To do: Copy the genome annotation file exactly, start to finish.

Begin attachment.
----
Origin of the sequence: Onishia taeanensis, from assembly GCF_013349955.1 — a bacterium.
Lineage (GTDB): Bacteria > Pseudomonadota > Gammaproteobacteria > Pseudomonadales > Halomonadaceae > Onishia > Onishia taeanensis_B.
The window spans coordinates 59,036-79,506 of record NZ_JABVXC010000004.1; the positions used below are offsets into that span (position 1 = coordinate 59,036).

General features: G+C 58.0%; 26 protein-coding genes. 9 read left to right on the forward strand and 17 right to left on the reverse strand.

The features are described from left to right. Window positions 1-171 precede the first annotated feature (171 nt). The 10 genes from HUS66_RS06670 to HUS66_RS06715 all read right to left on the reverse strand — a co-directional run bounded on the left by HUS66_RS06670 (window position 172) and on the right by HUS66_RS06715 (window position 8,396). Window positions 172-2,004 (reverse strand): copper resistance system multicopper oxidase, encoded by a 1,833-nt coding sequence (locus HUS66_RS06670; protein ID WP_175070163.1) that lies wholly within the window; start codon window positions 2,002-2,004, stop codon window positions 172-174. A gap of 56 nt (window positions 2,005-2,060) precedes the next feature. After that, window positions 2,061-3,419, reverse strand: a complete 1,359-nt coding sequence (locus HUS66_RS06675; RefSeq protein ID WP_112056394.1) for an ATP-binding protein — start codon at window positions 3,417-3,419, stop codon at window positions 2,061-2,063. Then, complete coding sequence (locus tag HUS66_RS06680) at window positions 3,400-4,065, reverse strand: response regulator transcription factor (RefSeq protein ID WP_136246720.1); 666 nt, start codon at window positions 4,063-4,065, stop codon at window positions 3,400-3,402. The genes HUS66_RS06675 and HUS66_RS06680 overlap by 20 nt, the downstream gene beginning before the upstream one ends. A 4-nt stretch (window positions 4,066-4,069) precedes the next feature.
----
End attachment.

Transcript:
Origin of the sequence: Onishia taeanensis, from assembly GCF_013349955.1 — a bacterium.
Lineage (GTDB): Bacteria > Pseudomonadota > Gammaproteobacteria > Pseudomonadales > Halomonadaceae > Onishia > Onishia taeanensis_B.
The window spans coordinates 59,036-79,506 of record NZ_JABVXC010000004.1; the positions used below are offsets into that span (position 1 = coordinate 59,036).

General features: G+C 58.0%; 26 protein-coding genes. 9 read left to right on the forward strand and 17 right to left on the reverse strand.

The features are described from left to right. Window positions 1-171 precede the first annotated feature (171 nt). The 10 genes from HUS66_RS06670 to HUS66_RS06715 all read right to left on the reverse strand — a co-directional run bounded on the left by HUS66_RS06670 (window position 172) and on the right by HUS66_RS06715 (window position 8,396). Window positions 172-2,004 (reverse strand): copper resistance system multicopper oxidase, encoded by a 1,833-nt coding sequence (locus HUS66_RS06670; protein ID WP_175070163.1) that lies wholly within the window; start codon window positions 2,002-2,004, stop codon window positions 172-174. A gap of 56 nt (window positions 2,005-2,060) precedes the next feature. After that, window positions 2,061-3,419, reverse strand: a complete 1,359-nt coding sequence (locus HUS66_RS06675; RefSeq protein ID WP_112056394.1) for an ATP-binding protein — start codon at window positions 3,417-3,419, stop codon at window positions 2,061-2,063. Then, complete coding sequence (locus tag HUS66_RS06680) at window positions 3,400-4,065, reverse strand: response regulator transcription factor (RefSeq protein ID WP_136246720.1); 666 nt, start codon at window positions 4,063-4,065, stop codon at window positions 3,400-3,402. The genes HUS66_RS06675 and HUS66_RS06680 overlap by 20 nt, the downstream gene beginning before the upstream one ends. A 4-nt stretch (window positions 4,066-4,069) precedes the next feature.